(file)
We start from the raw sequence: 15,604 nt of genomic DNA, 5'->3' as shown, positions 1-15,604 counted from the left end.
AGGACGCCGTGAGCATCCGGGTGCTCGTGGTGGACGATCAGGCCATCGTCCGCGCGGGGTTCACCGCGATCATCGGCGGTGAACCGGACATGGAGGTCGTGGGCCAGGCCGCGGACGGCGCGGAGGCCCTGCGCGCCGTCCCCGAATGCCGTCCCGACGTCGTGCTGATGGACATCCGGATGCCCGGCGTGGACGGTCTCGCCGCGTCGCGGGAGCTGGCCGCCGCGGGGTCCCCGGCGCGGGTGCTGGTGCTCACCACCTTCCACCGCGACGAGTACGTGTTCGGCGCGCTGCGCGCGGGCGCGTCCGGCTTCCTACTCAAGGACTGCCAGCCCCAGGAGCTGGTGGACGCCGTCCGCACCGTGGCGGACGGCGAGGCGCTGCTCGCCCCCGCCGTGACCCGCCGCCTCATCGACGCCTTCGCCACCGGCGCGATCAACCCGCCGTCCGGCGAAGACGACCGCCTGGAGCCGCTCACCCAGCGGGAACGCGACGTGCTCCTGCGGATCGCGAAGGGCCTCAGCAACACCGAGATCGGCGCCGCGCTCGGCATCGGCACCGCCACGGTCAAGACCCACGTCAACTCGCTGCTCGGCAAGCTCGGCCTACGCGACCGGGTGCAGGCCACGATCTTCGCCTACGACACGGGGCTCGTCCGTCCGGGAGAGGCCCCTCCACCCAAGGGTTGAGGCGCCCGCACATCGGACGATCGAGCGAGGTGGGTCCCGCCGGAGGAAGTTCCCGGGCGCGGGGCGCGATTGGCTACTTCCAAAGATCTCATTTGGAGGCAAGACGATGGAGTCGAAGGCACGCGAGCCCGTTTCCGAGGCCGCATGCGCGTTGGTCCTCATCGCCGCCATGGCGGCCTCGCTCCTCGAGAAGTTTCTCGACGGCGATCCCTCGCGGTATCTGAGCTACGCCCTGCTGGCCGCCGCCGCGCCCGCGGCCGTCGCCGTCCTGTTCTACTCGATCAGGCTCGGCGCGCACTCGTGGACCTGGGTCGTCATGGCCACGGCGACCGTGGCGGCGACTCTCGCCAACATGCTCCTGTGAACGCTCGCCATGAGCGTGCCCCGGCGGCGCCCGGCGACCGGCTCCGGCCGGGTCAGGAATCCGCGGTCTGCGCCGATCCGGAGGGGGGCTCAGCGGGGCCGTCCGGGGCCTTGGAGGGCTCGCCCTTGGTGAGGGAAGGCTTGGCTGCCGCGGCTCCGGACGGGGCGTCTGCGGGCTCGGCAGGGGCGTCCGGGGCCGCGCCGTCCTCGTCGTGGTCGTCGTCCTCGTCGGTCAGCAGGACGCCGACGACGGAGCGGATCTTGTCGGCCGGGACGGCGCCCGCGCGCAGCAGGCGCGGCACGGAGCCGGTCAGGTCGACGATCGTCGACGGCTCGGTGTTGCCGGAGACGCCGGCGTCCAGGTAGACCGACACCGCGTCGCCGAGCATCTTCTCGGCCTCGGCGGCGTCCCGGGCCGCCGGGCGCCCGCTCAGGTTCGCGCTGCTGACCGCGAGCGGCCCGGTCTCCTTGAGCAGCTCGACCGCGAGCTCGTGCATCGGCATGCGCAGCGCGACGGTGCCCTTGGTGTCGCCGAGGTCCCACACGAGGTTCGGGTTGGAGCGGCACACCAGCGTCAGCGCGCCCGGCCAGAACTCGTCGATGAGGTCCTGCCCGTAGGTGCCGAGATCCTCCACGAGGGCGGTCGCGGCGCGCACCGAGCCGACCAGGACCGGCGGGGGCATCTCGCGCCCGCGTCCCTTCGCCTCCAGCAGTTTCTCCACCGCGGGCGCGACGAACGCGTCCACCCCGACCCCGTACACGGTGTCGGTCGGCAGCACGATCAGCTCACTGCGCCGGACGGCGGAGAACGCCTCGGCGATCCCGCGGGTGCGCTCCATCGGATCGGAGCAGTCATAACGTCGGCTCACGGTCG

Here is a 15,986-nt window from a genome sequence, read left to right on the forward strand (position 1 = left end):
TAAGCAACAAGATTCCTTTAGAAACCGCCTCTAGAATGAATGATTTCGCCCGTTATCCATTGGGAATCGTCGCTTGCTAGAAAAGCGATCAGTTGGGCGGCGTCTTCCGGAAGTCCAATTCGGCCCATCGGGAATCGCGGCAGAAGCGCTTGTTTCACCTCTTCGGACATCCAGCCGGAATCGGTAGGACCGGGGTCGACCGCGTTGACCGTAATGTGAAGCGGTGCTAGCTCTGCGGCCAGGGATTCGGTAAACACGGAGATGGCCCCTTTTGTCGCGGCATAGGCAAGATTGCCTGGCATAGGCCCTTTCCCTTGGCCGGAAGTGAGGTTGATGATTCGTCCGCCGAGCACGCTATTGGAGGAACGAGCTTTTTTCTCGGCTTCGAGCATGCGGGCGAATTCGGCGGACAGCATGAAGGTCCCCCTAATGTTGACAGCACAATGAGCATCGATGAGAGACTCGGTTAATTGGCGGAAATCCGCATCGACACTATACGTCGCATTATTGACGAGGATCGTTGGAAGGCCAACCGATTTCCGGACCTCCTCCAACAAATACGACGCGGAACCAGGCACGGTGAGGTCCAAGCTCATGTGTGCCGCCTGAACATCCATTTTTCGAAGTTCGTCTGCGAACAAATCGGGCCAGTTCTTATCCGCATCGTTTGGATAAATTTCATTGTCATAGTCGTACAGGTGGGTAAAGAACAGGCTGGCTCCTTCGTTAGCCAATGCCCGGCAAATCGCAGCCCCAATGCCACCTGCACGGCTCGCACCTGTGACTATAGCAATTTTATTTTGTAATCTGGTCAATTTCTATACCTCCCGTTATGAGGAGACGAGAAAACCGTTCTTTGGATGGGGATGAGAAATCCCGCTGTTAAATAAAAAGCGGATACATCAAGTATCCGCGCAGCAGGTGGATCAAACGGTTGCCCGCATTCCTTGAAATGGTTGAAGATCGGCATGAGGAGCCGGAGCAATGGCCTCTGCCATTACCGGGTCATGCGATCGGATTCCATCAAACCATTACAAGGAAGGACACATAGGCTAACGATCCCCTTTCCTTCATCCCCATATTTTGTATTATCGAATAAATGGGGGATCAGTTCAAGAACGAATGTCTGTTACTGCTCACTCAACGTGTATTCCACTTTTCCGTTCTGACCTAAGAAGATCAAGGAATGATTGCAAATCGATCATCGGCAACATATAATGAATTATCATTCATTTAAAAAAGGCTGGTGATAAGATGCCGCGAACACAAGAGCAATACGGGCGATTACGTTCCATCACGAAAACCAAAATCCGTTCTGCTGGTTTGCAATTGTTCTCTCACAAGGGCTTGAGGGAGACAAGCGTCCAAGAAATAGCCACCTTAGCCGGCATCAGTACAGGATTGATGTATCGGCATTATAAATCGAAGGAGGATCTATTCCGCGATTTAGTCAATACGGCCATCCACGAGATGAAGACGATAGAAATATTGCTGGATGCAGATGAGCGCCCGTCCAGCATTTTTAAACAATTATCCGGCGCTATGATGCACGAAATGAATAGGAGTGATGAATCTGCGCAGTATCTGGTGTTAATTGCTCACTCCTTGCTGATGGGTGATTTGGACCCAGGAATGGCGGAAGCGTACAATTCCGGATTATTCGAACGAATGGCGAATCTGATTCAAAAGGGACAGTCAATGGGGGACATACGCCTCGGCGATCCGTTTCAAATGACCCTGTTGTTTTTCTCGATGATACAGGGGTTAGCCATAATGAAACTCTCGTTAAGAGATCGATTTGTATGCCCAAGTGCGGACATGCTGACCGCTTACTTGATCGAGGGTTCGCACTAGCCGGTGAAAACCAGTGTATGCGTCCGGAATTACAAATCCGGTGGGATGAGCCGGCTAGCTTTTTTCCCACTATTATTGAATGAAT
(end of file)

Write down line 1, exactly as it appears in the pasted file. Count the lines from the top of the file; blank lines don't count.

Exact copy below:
We start from the raw sequence: 15,604 nt of genomic DNA, 5'->3' as shown, positions 1-15,604 counted from the left end.